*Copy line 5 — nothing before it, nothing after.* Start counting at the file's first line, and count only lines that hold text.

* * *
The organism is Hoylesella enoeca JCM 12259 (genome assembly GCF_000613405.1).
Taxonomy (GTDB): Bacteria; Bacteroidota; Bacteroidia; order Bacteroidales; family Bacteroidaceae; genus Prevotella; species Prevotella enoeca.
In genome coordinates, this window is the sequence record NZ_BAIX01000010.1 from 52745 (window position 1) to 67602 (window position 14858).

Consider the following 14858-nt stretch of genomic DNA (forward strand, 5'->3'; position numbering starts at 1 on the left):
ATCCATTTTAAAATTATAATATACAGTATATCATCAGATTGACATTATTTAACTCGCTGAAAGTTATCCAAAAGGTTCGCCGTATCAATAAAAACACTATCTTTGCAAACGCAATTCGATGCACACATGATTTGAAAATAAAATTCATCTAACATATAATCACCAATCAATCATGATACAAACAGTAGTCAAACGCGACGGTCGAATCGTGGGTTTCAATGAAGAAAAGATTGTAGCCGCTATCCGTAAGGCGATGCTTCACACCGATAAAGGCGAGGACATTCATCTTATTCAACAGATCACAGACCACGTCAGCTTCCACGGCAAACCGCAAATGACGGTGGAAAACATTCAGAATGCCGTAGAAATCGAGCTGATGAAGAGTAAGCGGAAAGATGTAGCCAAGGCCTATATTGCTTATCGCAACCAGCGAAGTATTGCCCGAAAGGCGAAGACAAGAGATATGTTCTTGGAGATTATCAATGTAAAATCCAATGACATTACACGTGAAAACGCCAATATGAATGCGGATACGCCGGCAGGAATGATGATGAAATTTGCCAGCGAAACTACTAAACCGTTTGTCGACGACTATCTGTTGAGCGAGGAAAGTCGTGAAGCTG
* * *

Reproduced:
ATCCATTTTAAAATTATAATATACAGTATATCATCAGATTGACATTATTTAACTCGCTGAAAGTTATCCAAAAGGTTCGCCGTATCAATAAAAACACTATCTTTGCAAACGCAATTCGATGCACACATGATTTGAAAATAAAATTCATCTAACATATAATCACCAATCAATCATGATACAAACAGTAGTCAAACGCGACGGTCGAATCGTGGGTTTCAATGAAGAAAAGATTGTAGCCGCTATCCGTAAGGCGATGCTTCACACCGATAAAGGCGAGGACATTCATCTTATTCAACAGATCACAGACCACGTCAGCTTCCACGGCAAACCGCAAATGACGGTGGAAAACATTCAGAATGCCGTAGAAATCGAGCTGATGAAGAGTAAGCGGAAAGATGTAGCCAAGGCCTATATTGCTTATCGCAACCAGCGAAGTATTGCCCGAAAGGCGAAGACAAGAGATATGTTCTTGGAGATTATCAATGTAAAATCCAATGACATTACACGTGAAAACGCCAATATGAATGCGGATACGCCGGCAGGAATGATGATGAAATTTGCCAGCGAAACTACTAAACCGTTTGTCGACGACTATCTGTTGAGCGAGGAAAGTCGTGAAGCTG